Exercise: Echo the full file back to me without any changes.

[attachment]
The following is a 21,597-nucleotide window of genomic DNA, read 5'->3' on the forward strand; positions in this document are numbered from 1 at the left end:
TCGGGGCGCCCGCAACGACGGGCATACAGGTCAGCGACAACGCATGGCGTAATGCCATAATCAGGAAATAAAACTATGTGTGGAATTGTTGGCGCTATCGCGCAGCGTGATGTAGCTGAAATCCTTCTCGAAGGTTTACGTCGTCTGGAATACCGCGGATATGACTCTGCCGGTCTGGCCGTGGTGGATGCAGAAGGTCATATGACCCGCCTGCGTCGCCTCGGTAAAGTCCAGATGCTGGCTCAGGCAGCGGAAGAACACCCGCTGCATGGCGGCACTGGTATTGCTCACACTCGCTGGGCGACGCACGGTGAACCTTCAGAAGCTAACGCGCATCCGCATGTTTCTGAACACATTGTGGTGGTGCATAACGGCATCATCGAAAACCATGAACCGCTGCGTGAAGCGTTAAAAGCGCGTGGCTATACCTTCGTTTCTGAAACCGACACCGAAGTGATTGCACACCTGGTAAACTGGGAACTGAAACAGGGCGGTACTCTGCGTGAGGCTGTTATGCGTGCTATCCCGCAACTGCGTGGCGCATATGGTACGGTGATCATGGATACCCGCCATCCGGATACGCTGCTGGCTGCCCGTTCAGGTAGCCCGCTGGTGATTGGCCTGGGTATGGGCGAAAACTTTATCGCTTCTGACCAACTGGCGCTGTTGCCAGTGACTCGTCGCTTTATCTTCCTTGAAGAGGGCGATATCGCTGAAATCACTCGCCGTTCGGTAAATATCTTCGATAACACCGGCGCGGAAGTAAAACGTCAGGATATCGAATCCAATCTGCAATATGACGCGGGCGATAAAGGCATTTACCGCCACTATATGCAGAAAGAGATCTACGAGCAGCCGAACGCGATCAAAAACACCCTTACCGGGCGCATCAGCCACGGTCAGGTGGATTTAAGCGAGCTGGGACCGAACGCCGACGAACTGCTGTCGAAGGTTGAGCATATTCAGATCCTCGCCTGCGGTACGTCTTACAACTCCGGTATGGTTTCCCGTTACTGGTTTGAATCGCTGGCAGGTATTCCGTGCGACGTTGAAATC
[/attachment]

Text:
The following is a 21,597-nucleotide window of genomic DNA, read 5'->3' on the forward strand; positions in this document are numbered from 1 at the left end:
TCGGGGCGCCCGCAACGACGGGCATACAGGTCAGCGACAACGCATGGCGTAATGCCATAATCAGGAAATAAAACTATGTGTGGAATTGTTGGCGCTATCGCGCAGCGTGATGTAGCTGAAATCCTTCTCGAAGGTTTACGTCGTCTGGAATACCGCGGATATGACTCTGCCGGTCTGGCCGTGGTGGATGCAGAAGGTCATATGACCCGCCTGCGTCGCCTCGGTAAAGTCCAGATGCTGGCTCAGGCAGCGGAAGAACACCCGCTGCATGGCGGCACTGGTATTGCTCACACTCGCTGGGCGACGCACGGTGAACCTTCAGAAGCTAACGCGCATCCGCATGTTTCTGAACACATTGTGGTGGTGCATAACGGCATCATCGAAAACCATGAACCGCTGCGTGAAGCGTTAAAAGCGCGTGGCTATACCTTCGTTTCTGAAACCGACACCGAAGTGATTGCACACCTGGTAAACTGGGAACTGAAACAGGGCGGTACTCTGCGTGAGGCTGTTATGCGTGCTATCCCGCAACTGCGTGGCGCATATGGTACGGTGATCATGGATACCCGCCATCCGGATACGCTGCTGGCTGCCCGTTCAGGTAGCCCGCTGGTGATTGGCCTGGGTATGGGCGAAAACTTTATCGCTTCTGACCAACTGGCGCTGTTGCCAGTGACTCGTCGCTTTATCTTCCTTGAAGAGGGCGATATCGCTGAAATCACTCGCCGTTCGGTAAATATCTTCGATAACACCGGCGCGGAAGTAAAACGTCAGGATATCGAATCCAATCTGCAATATGACGCGGGCGATAAAGGCATTTACCGCCACTATATGCAGAAAGAGATCTACGAGCAGCCGAACGCGATCAAAAACACCCTTACCGGGCGCATCAGCCACGGTCAGGTGGATTTAAGCGAGCTGGGACCGAACGCCGACGAACTGCTGTCGAAGGTTGAGCATATTCAGATCCTCGCCTGCGGTACGTCTTACAACTCCGGTATGGTTTCCCGTTACTGGTTTGAATCGCTGGCAGGTATTCCGTGCGACGTTGAAATC